‘CAN YOU IMAGINE BEING FORCIBLY TAKEN AWAY FROM YOUR HOME?’
KAMLOOPS – As she lie on the floor, Kelsey Jules imagined she was a child trapped in the residential schooling system as she stared up and snapped a photograph of the intricate, beautiful and decaying ceiling in the building that once was a Kamloops residential school.
Jules’ photograph is huge. It’s printed at least four feet tall and hangs alongside portraits of her peers. In her work, the 22-year-old Tk’emlups te Secwepemc artist and TRU fine arts student addresses the effect the schools have on her community today.
She asked her friends– people she grew up with – three questions about residential schools. Jules pairs their portraits with their own written words. The backdrop for all the photographs is the building that formerly housed the Kamloops residential school. Some of the participants’ answers are gritty and sombre.
“I have no grandparents, lost to suicide. I have no mother, lost to suicide. I’ve lost a brother because of a culture that accepts drugs and alcohol,” a 24-year-old named Christina replied to one of the questions.
Jules says some of her work is related to the work of the Truth and Reconciliation Commission. A common theme she repeated was to “never forget, but continue to move forward.”
The Truth and Reconciliation Commission’s mandate is to inform all Canadians of what happened in the Indian Residential Schools, according to its website.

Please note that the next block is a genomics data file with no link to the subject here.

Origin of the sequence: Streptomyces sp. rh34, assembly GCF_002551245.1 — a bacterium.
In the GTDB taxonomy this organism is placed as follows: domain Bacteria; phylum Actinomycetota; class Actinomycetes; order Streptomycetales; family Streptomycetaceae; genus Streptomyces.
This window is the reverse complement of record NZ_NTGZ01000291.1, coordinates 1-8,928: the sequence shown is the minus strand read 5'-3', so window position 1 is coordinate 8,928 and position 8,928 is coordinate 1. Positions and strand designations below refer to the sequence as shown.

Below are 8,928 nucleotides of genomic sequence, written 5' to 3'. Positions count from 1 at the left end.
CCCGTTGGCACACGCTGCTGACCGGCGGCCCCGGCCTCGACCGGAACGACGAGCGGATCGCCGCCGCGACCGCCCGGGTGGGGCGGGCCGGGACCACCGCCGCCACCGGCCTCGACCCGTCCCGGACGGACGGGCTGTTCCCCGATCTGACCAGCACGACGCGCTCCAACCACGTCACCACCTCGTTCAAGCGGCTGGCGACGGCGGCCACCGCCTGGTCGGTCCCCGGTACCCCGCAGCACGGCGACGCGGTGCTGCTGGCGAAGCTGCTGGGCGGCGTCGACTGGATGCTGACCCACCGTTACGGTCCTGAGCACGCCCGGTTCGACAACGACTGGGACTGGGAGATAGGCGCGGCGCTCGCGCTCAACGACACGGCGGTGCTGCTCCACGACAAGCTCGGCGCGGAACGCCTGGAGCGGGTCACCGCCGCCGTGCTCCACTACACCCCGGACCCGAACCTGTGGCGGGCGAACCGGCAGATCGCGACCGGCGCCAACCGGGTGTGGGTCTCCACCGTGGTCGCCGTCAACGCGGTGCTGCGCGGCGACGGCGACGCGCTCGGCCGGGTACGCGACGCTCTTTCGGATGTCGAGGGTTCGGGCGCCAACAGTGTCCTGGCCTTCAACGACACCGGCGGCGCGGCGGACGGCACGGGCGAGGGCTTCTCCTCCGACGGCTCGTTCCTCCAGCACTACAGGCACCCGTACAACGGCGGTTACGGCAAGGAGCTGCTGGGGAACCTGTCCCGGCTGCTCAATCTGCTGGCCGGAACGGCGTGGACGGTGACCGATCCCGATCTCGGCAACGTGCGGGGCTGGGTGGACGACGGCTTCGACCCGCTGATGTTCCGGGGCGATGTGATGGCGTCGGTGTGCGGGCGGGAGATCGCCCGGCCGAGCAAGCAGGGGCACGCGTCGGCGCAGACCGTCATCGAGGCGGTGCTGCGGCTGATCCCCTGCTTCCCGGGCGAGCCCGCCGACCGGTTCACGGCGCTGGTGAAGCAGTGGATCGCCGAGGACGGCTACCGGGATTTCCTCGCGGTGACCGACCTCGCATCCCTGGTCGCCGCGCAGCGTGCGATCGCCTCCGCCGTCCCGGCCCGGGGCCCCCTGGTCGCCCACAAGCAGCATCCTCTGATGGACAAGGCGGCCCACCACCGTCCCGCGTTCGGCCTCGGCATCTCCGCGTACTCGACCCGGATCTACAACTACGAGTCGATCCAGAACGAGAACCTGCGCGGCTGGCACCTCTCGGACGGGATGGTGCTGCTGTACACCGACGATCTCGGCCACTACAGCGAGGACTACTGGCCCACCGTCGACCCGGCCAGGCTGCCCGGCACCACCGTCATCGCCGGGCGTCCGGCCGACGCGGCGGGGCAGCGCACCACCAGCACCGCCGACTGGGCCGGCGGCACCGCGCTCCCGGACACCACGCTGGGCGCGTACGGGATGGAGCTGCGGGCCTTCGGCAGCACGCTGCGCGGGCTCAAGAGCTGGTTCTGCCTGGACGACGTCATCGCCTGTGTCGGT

There were more than 130 residential schools in Canada that date back to the 1870s and the last school closed in 1996. The schools were federally funded and run by the clergy. More than 150,000 Aboriginal children were put in these schools where they were not allowed to practice their own culture, or speak their own language, according to the Commission’s website.
Jules’ work is part of the Bachelor of Fine Arts graduating students’ exhibition. The show opens tomorrow evening at the TRU gallery. She only works with film cameras and has been shooting since high school.
“I shot these with 35 mm analog film. It’s more tactile. It does slow you down, and that’s a good thing,” she says. “I shot at least 25 rolls of film over a few weeks.”
While Jules didn’t experience the tumultuous childhood that many of her peers did, she often saw the trauma second hand, through their experiences. Her friends sometimes sought refuge with her family during hard times.
“I had a really happy childhood. It was great. That makes me slightly disconnected to the youth around me and this project really helps with that. My dad was a police officer and my mom worked in the band office. My life was normal, in my mind,” Jules says.
The very building where generational trauma of residential schooling started now houses daycares and office spaces.
“I think it suits my work, for one thing. It’s still standing and it’s still a part of history. That’s the evidence of it and having it there is a reminder. It’s something that will drive us and push us forward,” Jules says.
Her project doesn’t end when these photographs are taken down at the end of the TRU exhibition. She wants to continue this body of work into graduate school and beyond.
Jules says she knows with this subject matter, some viewers will wonder why she’s doing it and that even though the residential school system is in the past, there is no way to “just get over it.”
“Can you imagine? Just think about it for a second,” she says. “You don’t know your language anymore. You don’t know where you came from. You don’t know your family. Can you imagine being forcibly taken from your home without a choice?”